2. Organic Growth:The largest sector of American small businesses, these firms account for more than half of all firms. These include businesses, such as consulting businesses, that intend to grow with limited use of external financing. These may include a large share of businesses that transition between employer and nonemployer status. Across sectors, organic growth businesses are most likely to fail, with 31% of firms exiting within four years.
  3. Stable Small Employer:Firms, such as a local doctor’s office, that employ a small number of people, generally between five and 20, and are not likely to seek external financing. And 12% of these firms exited within four years after launch.
  4. Stable Micro:These types of businesses, such as a local dry cleaner, typically hire zero or very few employees. These firms provide economic support to large numbers of households of small business owners, whose businesses may not grow significantly over time. Of these businesses, 15% of firms are likely to exit over a period of four years

Additional highlights from the findings include:

Finding 1: Organic growth firms generate the majority of small business payroll and revenue but are also the most likely to exit the market.  They play a significant role in revenue generation, but are also the most fragile and take big risks. More than 31% of these businesses that survive for one year will exit the market before the end of their fourth year.

Finding 2: Financed growth firms are more concentrated in some industries and cities, but organic growth firms abound in every industry and city. Firms in locations like San Jose and San Francisco are three times as likely to be financed growth small businesses, but organic growth firms contribute more to overall economic growth and distribute the benefits of that growth more broadly across geographies.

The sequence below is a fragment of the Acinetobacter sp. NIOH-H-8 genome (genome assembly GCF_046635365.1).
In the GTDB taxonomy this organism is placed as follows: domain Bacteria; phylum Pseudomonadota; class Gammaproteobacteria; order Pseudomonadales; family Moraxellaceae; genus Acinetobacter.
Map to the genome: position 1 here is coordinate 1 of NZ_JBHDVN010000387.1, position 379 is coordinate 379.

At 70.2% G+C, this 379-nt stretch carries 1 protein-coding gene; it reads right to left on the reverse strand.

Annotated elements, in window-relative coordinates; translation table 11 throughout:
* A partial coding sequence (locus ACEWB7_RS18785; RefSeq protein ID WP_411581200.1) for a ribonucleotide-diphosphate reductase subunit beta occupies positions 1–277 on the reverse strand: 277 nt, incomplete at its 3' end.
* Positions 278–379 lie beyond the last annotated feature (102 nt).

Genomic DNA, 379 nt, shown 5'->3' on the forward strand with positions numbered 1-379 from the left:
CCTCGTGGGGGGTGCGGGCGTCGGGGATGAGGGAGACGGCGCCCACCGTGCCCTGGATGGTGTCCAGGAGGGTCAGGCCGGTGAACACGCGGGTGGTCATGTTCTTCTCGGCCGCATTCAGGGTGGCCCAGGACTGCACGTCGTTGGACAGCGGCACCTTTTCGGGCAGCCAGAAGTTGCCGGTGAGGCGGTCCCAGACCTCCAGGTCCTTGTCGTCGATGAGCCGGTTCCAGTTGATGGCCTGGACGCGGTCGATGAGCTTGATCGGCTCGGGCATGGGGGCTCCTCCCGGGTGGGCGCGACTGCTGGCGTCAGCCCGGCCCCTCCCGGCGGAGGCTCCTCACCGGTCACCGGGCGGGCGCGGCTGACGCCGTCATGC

Finding 3: Nonemployer small businesses are more likely to exit the market than to hire employees. The majority of nonemployer small businesses remain nonemployers, and the overwhelming majority of employer businesses remain employers. Each year, a small percentage of nonemployers become employers, but the likelihood of their transition decreases as firms mature.

Finding 4: New small businesses achieve more stable and regular cash flow patterns over time or exit the market. Small businesses with volatile expenses (relative to revenues) are much more likely to exit than those with other cash flow patterns, suggesting that large and perhaps unexpected expenses could be especially difficult to manage.

Finding 5: Stable firms survive, growing dynamic firms transition to more predictable cash flow patterns, and declining dynamic firms exit the market. New dynamic small businesses are particularly prone to certain types of irregular cash flows. Financed growth firms are especially likely to have sporadic revenues, and organic growth firms are especially likely to have both revenues and expenses with erratic timing. These types of irregularity become less common for firms that survive and grow.


7—Startup Dreams

Have you thought about starting a business? According to the findings of its survey of aspiring small business owners, Lending Tree (which just celebrated a new milestone for its small business vertical—surpassing $1 billion in loan volume in its small business marketplace) finds 31.6% of Americans surveyed have thought about starting a business in the past year. However, 42% of those haven’t taken any steps toward getting started. Why? There are several reasons, but the most common is access to sufficient capital.

Findings of a follow-up survey show:

  • One-third of respondents are considering a Small Business Association (SBA) loan, making it the most popular source of small business financing. Conversely, 25% say they won’t need to borrow to start their small business.
  • Inertia is an impediment for many—46% haven’t taken any steps to start a business, like registering a company, applying for a business loan or working on their business part time.
  • 25% say their primary motivation for starting a new business is wanting more purpose.Only 14% say they don’t want a boss.
  • 20% are willing to forgo an incometo get their businesses off the ground, while 16% refused to tolerate any salary cut.